SIDI SALEH, near BEDA FOMM, 7 FEBRUARY 1941: on a cold, clear morning, with only 30 tanks left, General Bergonzoli once again decided to use them frontally in an unavailing assault on the ring of British anti-tank guns and hull-down armour. Ammunition had arrived for the British, but the defense still looked and felt thin (as if it could not hold, even though it had done so for two days). Following a heavy artillery concentration, the Italian armor tried to ignore the British armor and concentrate on guns and infantry. The Italians unlimbered the big guns figuring they would be of little value if captured anyway. Finally, the Italians used all of their armor—twice as much as any previous attack—in a massed attack. If they had done this with 60, 80 or 120 tanks the previous day, they likely would have smashed through to freedom. The Italian armor fired on the move and engaged the anti-tank guns of 106th Royal Horse Artillery.
In heated gun duels, the relatively exposed British guns were silenced one after another and the infantry was overrun. Battery C of 4th Royal Horse Artillery was engaged in hand-to-hand melee and requested and received permission to bring down 25-pounder artillery on themselves. The battery commander, with his batman and cook, drove round the east flank in the last portee left and knocked out five Italian tanks with five shots. The rest of the Italian armor was taken care of by 25-pounders firing at point blank range and the Rifle Brigade’s anti-tank guns. The last threat of Italian armor was stopped right at the HQ officer’s mess tent. Even though this was a frontal assault, it showed what might have occurred if the Italians had concentrated their armor. Another four medium tanks, some armoured cars, and about 30 truck-loads of Italian soldiers broke through the net and escaped. The Italian infantry gave up in large groups once the protection of their armour was lost. 101 tanks were counted on the battlefield. 48 had been hit by 2-pounders, 8 by other guns, 6 were uncertain, and 39 had been abandoned intact by demoralized crews. 4th Armoured Brigade lost 4 cruiser tanks and overall British losses were light. 7th Armoured Division’s entire casualties were just 9 killed and 15 wounded. And so it went into the history books: two understrength British Commonwealth Divisions destroyed nine divisions of the Italian 10th Army using excellent tactical methods with close co-operation of tanks, artillery, and infantry.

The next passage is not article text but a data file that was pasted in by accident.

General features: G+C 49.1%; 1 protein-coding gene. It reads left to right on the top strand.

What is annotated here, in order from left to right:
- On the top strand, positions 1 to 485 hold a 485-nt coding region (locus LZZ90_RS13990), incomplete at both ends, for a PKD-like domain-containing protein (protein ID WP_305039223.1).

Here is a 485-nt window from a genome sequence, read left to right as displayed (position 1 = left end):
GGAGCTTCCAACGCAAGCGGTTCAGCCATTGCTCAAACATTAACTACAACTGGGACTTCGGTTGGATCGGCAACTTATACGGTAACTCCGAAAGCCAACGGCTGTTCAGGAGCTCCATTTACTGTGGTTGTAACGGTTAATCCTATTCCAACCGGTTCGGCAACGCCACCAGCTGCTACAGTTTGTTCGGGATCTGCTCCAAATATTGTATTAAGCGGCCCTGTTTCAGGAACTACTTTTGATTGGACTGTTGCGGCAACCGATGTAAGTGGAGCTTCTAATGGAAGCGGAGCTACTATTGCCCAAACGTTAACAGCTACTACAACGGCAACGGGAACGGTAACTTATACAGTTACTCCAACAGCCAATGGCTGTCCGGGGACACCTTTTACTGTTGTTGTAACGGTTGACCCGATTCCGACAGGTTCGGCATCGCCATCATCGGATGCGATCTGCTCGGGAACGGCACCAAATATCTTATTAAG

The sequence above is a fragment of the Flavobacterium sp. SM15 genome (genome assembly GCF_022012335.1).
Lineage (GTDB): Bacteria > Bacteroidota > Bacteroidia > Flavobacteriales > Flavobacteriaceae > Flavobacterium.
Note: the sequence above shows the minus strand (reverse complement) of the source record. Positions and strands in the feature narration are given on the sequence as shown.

This was the last time for a while that such methods would be used with success by the British command. As the British went on the defensive, and transferred troops to Greece, no resistance was met in a further 100 mile drive to El Agheila and down the coast road to Sirte. They would have been able to bully their way into Tripoli if they had moved quickly, thereby removing the key landing port for the Axis. The Germans were amazed that they did not. O’Connor was bitterly disappointed and later commented, after having had the opportunity to talk with several German and Italian officers in Tripoli (presumably after O’Connor’s capture)—they all said that there was nothing that could have stopped him. Such Italian units that remained were completely disorganized and demoralized. To quote from The Rommel Papers: “When a commander has won a decisive victory it is generally wrong for him to be satisfied with too narrow a strategic aim. This is the time to exploit success. If the pursuit is abandoned on the quartermaster’s advice, history almost invariably finds the decision to be wrong and points to the tremendous chances which have been missed.” Hitler had remarked to Rommel, looking back, ‘Don’t for one second relax your determination to follow up, whatever the odds; don’t be like the British, who had a chance of getting to Tripoli, and didn’t take it.’
Years ago the original historical BEDA FOMM map and scenarios went out of print. They've been asked for again and again, but have never seen the light of day, until now! The result is the framework of a new ATS historical module, the first ever for the ATS system. A larger map, nice details, and the scenarios to play out the battle that culminated at and near 'The Pimple', an insignificant terrain feature, unimportant that is, until Italian dreams of conquest died there, at the hands of an intrepid band of British soldiers, Tommy Atkins in armored cars and rickety Cruiser tanks of the early varieties!